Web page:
For more information, go to: http://www.beverlyhillsimmigrationlaw.com/

REMAIN REMAINS PROBLEMATIC

There are roughly 55,000 migrants seeking asylum in the U.S. who are waiting in Mexico as a result of the Trump administration’s “Remain in Mexico” policy – and they continue to face violence, Elliot Spagat writes for the Associated Press. One Salvadoran woman seeking asylum was beaten by two men “after she spent four months in captivity in Mexico, kidnapped into prostitution during her journey toward the U.S.” While the Trump administration insists the program is safe, critics argue that “the administration’s policy denies asylum seekers like the Salvadoran woman fair and humane treatment, forcing them to wait in a country plagued by drug-fueled violence — illustrated this week by the slaughter near the U.S. border of six children and three women.”

For more information, go to: http://www.beverlyhillsimmigrationlaw.com/

DACA AND HEALTHCARE

With the Supreme Court hearing oral arguments on DACA next week, Dr. David J. Skorton writes in an op-ed for The Washington Post that as “a physician, I’m deeply concerned about the impact this decision will have on the health of the nation.” DACA recipients, Skorton argues, play a key role in America’s healthcare system – and excluding these people from the workforce makes it harder for other Americans to access quality health care. “Today there are approximately 27,000 doctors, nurses, dentists, physician assistants and other health-care workers whose DACA status allows them to work and contribute to patient care. The program also is enabling nearly 200 current medical students and medical residents to pursue careers in medicine.”

For more information, go to: http://www.beverlyhillsimmigrationlaw.com/

Thursday, November 07, 2019

Last Chance to Comment on USCIS Proposed Rule Removing the 30-Day Processing Provision for Asylum EADs

Tomorrow, November 8, is the last day to submit comments on USCIS's proposed rule removing the 30-day processing provision for initial employment authorization applications for those with pending asylum applications. Read more about the mounting opposition to the rule in this Immigration Impact blog post, and use the template and sample arguments offered by members of the Immigration Clinic at the University of Washington School of Law to submit your comment today.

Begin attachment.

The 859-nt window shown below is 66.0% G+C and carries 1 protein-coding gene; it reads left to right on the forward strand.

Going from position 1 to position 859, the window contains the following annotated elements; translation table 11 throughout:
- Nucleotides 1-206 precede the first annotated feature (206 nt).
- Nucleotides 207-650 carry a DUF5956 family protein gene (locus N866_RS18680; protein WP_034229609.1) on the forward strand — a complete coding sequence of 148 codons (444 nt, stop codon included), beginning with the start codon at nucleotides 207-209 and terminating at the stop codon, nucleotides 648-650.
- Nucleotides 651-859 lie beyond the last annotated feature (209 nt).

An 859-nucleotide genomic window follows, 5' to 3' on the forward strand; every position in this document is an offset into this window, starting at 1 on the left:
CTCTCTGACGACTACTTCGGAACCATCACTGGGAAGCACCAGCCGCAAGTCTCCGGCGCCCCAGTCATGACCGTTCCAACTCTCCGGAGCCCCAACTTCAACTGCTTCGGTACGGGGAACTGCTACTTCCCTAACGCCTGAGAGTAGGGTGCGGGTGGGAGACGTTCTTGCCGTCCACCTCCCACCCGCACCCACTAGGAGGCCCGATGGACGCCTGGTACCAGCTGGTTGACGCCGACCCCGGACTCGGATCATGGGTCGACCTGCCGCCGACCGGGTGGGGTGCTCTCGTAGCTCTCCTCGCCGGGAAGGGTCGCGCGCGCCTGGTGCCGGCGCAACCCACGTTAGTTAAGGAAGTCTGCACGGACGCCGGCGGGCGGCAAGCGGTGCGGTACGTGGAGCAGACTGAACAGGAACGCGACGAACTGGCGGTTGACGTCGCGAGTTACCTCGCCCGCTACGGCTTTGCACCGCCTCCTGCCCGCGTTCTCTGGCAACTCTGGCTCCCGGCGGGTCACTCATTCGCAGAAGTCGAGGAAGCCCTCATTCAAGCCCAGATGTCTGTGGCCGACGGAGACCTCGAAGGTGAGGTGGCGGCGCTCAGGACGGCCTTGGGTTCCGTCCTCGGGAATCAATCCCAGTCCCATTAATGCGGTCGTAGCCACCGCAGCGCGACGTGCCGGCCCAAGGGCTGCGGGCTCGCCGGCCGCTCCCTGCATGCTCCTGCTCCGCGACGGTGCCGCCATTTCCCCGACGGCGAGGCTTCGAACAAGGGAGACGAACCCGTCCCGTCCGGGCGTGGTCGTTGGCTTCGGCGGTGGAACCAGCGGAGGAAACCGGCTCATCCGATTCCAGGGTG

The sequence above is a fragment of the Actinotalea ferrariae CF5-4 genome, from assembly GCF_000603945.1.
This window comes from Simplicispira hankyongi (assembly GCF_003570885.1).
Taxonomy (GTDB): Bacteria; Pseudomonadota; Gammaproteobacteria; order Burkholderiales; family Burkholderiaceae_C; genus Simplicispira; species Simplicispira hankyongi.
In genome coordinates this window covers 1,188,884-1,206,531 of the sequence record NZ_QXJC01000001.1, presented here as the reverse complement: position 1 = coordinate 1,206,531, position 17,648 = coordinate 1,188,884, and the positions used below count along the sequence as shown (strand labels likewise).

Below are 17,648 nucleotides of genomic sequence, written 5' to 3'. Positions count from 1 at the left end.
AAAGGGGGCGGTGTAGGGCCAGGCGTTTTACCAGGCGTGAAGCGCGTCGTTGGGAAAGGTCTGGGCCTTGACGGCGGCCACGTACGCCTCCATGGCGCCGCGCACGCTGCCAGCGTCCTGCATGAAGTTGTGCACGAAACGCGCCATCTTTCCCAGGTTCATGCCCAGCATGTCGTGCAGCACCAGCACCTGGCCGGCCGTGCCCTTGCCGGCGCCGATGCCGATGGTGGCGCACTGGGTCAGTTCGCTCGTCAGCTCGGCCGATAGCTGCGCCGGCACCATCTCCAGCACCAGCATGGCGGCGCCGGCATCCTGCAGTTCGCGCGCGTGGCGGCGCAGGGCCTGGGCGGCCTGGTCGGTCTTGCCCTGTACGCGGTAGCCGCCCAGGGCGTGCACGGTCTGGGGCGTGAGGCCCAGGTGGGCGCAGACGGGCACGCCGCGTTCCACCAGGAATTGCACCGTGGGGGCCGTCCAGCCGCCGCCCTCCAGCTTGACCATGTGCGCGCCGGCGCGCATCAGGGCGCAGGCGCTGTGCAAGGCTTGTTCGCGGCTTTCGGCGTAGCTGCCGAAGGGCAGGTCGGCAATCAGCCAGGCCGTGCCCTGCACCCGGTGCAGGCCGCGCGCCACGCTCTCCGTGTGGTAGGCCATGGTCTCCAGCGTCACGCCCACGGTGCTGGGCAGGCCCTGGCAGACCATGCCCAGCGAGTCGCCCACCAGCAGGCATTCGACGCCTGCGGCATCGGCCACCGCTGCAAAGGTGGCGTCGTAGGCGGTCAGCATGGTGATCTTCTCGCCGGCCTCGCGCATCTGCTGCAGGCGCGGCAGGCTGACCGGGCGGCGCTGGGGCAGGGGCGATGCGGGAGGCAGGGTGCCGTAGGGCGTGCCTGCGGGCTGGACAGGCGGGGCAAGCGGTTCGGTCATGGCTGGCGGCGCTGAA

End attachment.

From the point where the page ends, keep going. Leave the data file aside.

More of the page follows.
For more information, go to: http://www.beverlyhillsimmigrationlaw.com/

USCIS Implements $10 Fee for H-1B Visa Registration

WASHINGTON—U.S. Citizenship and Immigration Services today announced a final rule that will require a $10 non-refundable fee for each H-1B registration submitted by petitioning employers, once it implements the electronic registration system. The registration fee is part of an agency-wide effort to modernize and more efficiently process applications to live or work in the United States.

The H-1B program allows companies in the United States to temporarily employ foreign workers in occupations that require the application of a body of highly specialized knowledge and a bachelor’s degree or higher in the specific specialty, or its equivalent.

Upon implementation of the electronic registration system, petitioners seeking to file H-1B cap-subject petitions, including those eligible for the advanced degree exemption, will first have to electronically register with USCIS during a designated registration period, unless the requirement is suspended.

“This effort will help implement a more efficient and effective H-1B cap selection process,” said USCIS Acting Director Ken Cuccinelli. “The electronic registration system is part of an agency-wide initiative to modernize our immigration system while deterring fraud, improving vetting procedures and strengthening program integrity.”

The final rule, Registration Fee Requirement for Petitioners Seeking to File H-1B Petitions on Behalf of Cap-Subject Aliens, is effective Dec. 9, 2019, and the fee will be required when registrations are submitted. USCIS is fee-funded, and this non-refundable fee will support the new electronic registration system to make the H-1B cap selection process more efficient for both petitioners and the agency.

USCIS is slated to implement the registration process for the fiscal year 2021 H-1B cap selection process, pending completed testing of the system. The agency will announce the implementation timeframe and initial registration period in the Federal Register once a formal decision has been made, and USCIS will offer ample notice to the public in advance of implementing the registration requirement.